At times, I hear people decrying the horrors of identity politics. It's optional, they say. It distracts from real political issues, they say. Dividing people up is divisive, they say.
Let's reverse things. Let's remove all pretenses of division and focus on a unifying aspects that cuts across all intersectional barriers. Let's get back to basics.
A fundamental part of citizenship is that any given citizen has the same rights and obligations as any other citizen. It doesn't matter who you are, where you were born or what you do for a living. The laws are uniformly applied across the board, and there are no distinctions between citizen A and citizen B. Both are citizens, and both are equal before the law.
Simple, easy, undivisive. It cannot become less identitarian than that.
Complications arise when a particular group of citizens demand that they be treated like all other citizens. That their rights, beholden to them due to their status as citizens, are respected and enforced in practice, rather than just on paper. Is this an instance of identity politics, or just a simple assertion of citizenship?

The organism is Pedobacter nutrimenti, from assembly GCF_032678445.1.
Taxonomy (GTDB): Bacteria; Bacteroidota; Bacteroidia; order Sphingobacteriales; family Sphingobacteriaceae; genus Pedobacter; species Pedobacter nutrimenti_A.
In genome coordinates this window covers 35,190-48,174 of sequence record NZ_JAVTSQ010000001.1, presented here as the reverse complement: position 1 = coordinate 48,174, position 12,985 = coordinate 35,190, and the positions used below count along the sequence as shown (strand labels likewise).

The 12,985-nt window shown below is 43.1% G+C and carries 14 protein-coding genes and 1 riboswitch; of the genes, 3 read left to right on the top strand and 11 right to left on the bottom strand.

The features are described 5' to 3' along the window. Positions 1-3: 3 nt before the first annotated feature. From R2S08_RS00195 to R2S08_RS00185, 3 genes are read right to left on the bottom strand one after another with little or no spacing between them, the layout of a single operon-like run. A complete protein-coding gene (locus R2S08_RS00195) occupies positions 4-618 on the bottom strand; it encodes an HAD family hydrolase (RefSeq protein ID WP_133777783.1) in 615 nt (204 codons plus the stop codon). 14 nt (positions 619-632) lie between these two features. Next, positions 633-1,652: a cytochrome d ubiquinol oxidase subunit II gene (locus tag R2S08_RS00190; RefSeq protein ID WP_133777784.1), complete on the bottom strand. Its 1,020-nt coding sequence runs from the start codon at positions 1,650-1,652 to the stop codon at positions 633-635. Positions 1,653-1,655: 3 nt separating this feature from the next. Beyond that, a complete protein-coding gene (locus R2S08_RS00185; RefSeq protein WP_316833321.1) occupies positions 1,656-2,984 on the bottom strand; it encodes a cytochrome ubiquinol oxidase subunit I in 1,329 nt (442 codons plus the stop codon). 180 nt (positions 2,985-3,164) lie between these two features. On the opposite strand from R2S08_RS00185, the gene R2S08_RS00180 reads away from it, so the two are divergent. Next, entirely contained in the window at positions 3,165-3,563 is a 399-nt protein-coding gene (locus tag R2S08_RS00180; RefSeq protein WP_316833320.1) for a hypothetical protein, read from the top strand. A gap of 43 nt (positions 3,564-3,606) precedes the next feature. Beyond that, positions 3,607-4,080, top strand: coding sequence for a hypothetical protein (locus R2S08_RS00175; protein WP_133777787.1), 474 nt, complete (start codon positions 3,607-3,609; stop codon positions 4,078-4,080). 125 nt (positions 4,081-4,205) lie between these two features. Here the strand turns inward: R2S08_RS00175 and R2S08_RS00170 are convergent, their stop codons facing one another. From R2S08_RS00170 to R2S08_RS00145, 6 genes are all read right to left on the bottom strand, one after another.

The difference may appear subtle, but it has clear consequences for how such assertions are treated. If it is seen as identity politics, it is usually scoffed at and ignored, regarded as of little consequence. If it is seen as a proper assertion of citizenship, it is seen as the right thing to do and a correction of injustice.
The question is: how to tell the difference between the one and the other?
You wouldn't want to make a mistake and scoff at a group of citizens claiming their legitimate rights, now would you? That would divide the citizenry into two groups - those who have rights and those who do not - and that would be the opposite of an undivided whole. You would end up with identity politics, even as you try to keep it off the table while focusing on the real issues.
Identity politics is tricky like that.